"I thought you'd never love me without my Mojo." -Austin Powers

  3. #3
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    Yup ^^^that

  4. #4
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    Quote Originally Posted by mtb143 View Post
    You should always wear eye protection, day and night, for the exact reasons you state: an errant bug or speck of sand at the wrong moment can easily ruin your whole day. A buddy fractured a clavicle because of a bug in the eye. The only time I feel safe(ish) without eye protection is riding in snow - no bugs and no dirt to get in the eyeballs.
    oh i agree. i definitely need something. but no idea what.

    i wanted high quality sunglasses for day use because i wanted ones that attenuate the light level strongly without distorting colors, have good UV protection and have a lens that properly covers the entire field of view.

    but for night use the requirements get relaxed quite a bit. no need for UV protection, no need for good attenuation of light, no issues with color when the lens is clear, and if the lens doesn't evenly cover the whole field of view i won't really notice it because the lens is clear anyway, thus the edge of the lens is not particularly conspicuous.

    is it easy to find cycling specific glasses with clear lenses ? the clear lens for the Radar is $60 - could i get complete clear cycling sunglasses for less ?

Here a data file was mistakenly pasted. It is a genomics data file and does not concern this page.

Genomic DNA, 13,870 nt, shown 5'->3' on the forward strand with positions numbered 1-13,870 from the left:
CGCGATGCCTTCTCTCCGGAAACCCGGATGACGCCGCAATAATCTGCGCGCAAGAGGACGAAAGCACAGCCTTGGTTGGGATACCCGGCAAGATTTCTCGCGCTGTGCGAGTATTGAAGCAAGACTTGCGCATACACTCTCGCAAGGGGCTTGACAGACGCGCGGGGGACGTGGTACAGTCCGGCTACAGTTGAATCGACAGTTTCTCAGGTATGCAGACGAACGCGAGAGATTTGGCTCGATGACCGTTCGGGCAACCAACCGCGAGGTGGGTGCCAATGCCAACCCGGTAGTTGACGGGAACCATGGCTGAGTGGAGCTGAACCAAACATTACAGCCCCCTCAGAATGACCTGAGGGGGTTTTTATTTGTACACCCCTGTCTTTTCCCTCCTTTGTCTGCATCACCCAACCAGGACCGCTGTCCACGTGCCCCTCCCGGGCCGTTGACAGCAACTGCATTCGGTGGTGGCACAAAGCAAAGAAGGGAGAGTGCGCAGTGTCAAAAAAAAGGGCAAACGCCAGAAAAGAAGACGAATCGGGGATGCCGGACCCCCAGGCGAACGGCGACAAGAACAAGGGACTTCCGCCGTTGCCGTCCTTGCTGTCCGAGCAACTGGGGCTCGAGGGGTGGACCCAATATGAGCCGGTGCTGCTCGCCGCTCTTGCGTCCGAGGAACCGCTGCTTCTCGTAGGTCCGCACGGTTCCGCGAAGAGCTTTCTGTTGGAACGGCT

now that i think about it i'm going to scrap the idea of using Home Depot safety glasses. It's either a lens for the Radar or a second set of complete cycling glasses but with clear lens, and something cheaper than Oakley.

  5. #5
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    Curious, why scrap the cheapy Home Depot safety glasses option?

  6. #6
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    Quote Originally Posted by fightnut View Post
    Curious, why scrap the cheapy Home Depot safety glasses option?
    i'll use them temporarily until i find something better.

    but they're not super hot - for example unless i move them further down my nose my eyelashes touch the lens.

    aside from that, i could find other reasons why cycling specific glasses would be better - for example cycling specific glasses like the Radar are designed to fit properly under the helmet.

  7. #7
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    I never leave home without some sort of eye protection- something is better than nothing brand unspecific. I have used Oakley sunglasses for years on the bike and during combat operations without any issues. They have saved my eyes countless times.

    When I commute to work, I wear the clear lenses into work (cause it is usually dark) and swap out lenses before I head home. The Oakleys are lightweight and stay on your face- you hardly know they are on. I put rain X on them to help bead the water off on rainy days. The current pair I am using I have had for 7 years.

  8. #8